How quickly fortunes change. A year ago, general further education lecturers were threatening strikes while colleagues in sixth-form colleges had sealed a three-year pay deal. Now there is peace and a done deal in general colleges while sixth-form colleges face what could be virtually a pay freeze.
Two factors have brought this about. First, Charles Clarke, the Education Secretary, failed to spell out the real demands on budgets when he announced the "record" 19 per cent rise last year.
Second, the Learning and Skills Council expects the cash set aside for pay to stretch to other things such as staff development. Hence there is no money in the pot to pay this year's element of the deal.
College leaders have met the new lifelong learning minister Alan Johnson to protest, but have yet to get satisfaction. Indeed, under the funding regulations, it could be beyond his immediate control.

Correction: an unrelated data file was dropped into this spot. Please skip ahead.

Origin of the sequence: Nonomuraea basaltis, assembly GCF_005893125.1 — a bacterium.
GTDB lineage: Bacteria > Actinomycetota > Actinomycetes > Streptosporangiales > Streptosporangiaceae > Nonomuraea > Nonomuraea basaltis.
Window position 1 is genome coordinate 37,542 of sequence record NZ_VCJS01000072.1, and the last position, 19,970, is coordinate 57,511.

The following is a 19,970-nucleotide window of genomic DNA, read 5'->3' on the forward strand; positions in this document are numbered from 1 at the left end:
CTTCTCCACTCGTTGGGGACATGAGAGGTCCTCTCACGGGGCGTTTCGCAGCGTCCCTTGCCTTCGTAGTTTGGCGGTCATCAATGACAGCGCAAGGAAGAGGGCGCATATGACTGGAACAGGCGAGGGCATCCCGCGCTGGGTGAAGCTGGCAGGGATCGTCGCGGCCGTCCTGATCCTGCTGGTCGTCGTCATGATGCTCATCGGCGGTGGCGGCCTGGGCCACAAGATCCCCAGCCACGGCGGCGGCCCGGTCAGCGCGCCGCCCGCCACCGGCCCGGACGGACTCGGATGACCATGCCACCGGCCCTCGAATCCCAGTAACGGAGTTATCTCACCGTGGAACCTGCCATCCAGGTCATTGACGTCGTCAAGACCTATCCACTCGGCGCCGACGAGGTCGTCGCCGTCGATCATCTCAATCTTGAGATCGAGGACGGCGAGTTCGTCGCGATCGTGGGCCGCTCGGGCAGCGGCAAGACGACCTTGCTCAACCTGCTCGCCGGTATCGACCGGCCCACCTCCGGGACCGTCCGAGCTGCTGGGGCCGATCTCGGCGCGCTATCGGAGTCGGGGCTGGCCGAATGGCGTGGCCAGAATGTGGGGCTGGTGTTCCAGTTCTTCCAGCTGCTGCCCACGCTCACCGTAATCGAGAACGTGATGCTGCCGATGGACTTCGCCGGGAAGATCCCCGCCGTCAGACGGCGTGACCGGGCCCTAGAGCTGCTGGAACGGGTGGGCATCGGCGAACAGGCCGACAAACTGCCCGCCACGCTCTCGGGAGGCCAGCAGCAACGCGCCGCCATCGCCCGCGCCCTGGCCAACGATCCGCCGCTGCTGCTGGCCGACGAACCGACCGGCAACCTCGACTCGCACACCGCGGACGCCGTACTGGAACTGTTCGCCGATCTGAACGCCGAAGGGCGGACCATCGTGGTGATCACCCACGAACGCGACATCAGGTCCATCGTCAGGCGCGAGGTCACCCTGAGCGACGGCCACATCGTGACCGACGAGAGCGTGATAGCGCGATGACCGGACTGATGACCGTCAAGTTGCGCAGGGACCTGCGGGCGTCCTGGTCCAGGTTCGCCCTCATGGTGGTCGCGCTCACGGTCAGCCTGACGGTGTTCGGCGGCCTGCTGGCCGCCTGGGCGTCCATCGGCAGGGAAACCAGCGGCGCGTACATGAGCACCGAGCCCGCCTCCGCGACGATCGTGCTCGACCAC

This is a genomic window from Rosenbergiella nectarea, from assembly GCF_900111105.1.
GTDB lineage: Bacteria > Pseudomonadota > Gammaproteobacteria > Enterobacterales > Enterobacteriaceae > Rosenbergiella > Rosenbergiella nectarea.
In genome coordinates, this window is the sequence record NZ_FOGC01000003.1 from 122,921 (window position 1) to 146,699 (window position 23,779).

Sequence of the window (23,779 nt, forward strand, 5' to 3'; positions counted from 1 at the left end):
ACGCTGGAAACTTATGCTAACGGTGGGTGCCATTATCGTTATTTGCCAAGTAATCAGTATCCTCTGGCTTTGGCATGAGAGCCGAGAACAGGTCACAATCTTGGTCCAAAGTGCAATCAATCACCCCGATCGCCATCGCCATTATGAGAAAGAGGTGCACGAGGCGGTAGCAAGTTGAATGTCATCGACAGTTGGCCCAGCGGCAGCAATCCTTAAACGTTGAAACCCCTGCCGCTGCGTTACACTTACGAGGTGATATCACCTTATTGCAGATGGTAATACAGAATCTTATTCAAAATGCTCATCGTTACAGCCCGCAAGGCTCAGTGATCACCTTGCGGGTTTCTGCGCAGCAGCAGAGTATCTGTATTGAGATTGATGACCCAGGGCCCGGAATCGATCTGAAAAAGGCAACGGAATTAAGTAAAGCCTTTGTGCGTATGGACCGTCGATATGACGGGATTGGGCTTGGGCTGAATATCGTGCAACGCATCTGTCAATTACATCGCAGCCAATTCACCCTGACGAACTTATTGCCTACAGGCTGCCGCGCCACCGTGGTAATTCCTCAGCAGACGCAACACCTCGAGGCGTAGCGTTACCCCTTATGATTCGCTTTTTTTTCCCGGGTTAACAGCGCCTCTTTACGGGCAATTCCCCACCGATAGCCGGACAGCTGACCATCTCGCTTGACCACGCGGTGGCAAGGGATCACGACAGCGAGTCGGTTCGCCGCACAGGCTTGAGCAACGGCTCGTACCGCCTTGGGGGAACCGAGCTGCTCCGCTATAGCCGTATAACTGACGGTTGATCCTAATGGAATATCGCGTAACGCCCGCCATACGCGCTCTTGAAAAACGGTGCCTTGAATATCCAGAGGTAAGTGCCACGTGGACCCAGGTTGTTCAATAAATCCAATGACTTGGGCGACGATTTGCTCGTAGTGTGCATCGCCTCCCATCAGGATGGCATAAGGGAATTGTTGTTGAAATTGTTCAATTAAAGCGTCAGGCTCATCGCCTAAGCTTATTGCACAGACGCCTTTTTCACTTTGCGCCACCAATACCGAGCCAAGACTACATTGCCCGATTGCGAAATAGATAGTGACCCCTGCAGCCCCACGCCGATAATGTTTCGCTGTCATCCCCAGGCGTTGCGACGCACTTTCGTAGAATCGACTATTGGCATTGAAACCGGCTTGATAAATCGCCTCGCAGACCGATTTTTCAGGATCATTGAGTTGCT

Worse still, with dire warnings from the Treasury of an end to the public sector "cash bonanza", what is lost this year will be difficult to regain in future. Having at long last reached parity with school pay, sixth-form colleges fear an inexorable slide back down the salaries league.
This is familiar territory. When colleges were incorporated 10 years ago, austerity measures and a drive to casualise lecturers' work saw college pay rates plunge compared with those in schools. Though Labour in opposition accepted the need for urgent action, it has taken six years to put things nearly right.
Now, things are falling apart. Sixth-form college leaders say they are "actually in a worse position on funding than they have been for years". When schools warned of similar funding difficulties, Charles Clarke, Education Secretary, announced additional cash.
A similar solution for the colleges must be found or all the gains, and the goodwill, will be lost.